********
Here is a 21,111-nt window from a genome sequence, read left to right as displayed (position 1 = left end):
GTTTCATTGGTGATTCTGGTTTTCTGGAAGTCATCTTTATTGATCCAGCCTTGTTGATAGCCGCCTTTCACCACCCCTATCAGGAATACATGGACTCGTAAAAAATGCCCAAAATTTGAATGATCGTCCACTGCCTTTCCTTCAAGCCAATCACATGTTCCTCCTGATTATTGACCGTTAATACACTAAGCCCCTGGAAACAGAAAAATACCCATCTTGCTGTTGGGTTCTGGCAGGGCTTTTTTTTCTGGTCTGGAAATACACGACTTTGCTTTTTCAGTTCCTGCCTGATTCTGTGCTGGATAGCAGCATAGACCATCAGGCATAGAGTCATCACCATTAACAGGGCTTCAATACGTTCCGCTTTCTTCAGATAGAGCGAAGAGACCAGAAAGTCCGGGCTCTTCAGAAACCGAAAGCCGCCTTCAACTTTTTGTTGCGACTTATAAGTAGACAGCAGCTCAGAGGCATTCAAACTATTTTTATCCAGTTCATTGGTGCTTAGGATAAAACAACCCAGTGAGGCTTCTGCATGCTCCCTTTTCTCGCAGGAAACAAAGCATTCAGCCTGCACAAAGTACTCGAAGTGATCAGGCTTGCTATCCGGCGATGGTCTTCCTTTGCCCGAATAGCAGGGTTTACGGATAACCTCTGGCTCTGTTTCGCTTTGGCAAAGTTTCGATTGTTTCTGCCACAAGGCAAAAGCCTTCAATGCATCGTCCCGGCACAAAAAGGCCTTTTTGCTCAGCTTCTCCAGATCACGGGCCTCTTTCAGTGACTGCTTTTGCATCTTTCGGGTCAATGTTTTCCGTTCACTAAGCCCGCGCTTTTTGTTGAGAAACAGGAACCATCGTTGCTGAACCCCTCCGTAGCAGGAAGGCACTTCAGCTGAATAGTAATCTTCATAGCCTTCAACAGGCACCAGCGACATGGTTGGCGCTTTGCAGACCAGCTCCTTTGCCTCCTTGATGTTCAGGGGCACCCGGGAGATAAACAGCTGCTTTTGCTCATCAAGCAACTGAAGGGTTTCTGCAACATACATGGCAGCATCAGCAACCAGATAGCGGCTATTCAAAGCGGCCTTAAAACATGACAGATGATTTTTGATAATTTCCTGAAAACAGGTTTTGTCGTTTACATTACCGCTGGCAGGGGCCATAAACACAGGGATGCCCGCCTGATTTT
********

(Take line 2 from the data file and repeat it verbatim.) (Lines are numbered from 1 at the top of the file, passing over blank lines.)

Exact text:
GTTTCATTGGTGATTCTGGTTTTCTGGAAGTCATCTTTATTGATCCAGCCTTGTTGATAGCCGCCTTTCACCACCCCTATCAGGAATACATGGACTCGTAAAAAATGCCCAAAATTTGAATGATCGTCCACTGCCTTTCCTTCAAGCCAATCACATGTTCCTCCTGATTATTGACCGTTAATACACTAAGCCCCTGGAAACAGAAAAATACCCATCTTGCTGTTGGGTTCTGGCAGGGCTTTTTTTTCTGGTCTGGAAATACACGACTTTGCTTTTTCAGTTCCTGCCTGATTCTGTGCTGGATAGCAGCATAGACCATCAGGCATAGAGTCATCACCATTAACAGGGCTTCAATACGTTCCGCTTTCTTCAGATAGAGCGAAGAGACCAGAAAGTCCGGGCTCTTCAGAAACCGAAAGCCGCCTTCAACTTTTTGTTGCGACTTATAAGTAGACAGCAGCTCAGAGGCATTCAAACTATTTTTATCCAGTTCATTGGTGCTTAGGATAAAACAACCCAGTGAGGCTTCTGCATGCTCCCTTTTCTCGCAGGAAACAAAGCATTCAGCCTGCACAAAGTACTCGAAGTGATCAGGCTTGCTATCCGGCGATGGTCTTCCTTTGCCCGAATAGCAGGGTTTACGGATAACCTCTGGCTCTGTTTCGCTTTGGCAAAGTTTCGATTGTTTCTGCCACAAGGCAAAAGCCTTCAATGCATCGTCCCGGCACAAAAAGGCCTTTTTGCTCAGCTTCTCCAGATCACGGGCCTCTTTCAGTGACTGCTTTTGCATCTTTCGGGTCAATGTTTTCCGTTCACTAAGCCCGCGCTTTTTGTTGAGAAACAGGAACCATCGTTGCTGAACCCCTCCGTAGCAGGAAGGCACTTCAGCTGAATAGTAATCTTCATAGCCTTCAACAGGCACCAGCGACATGGTTGGCGCTTTGCAGACCAGCTCCTTTGCCTCCTTGATGTTCAGGGGCACCCGGGAGATAAACAGCTGCTTTTGCTCATCAAGCAACTGAAGGGTTTCTGCAACATACATGGCAGCATCAGCAACCAGATAGCGGCTATTCAAAGCGGCCTTAAAACATGACAGATGATTTTTGATAATTTCCTGAAAACAGGTTTTGTCGTTTACATTACCGCTGGCAGGGGCCATAAACACAGGGATGCCCGCCTGATTTT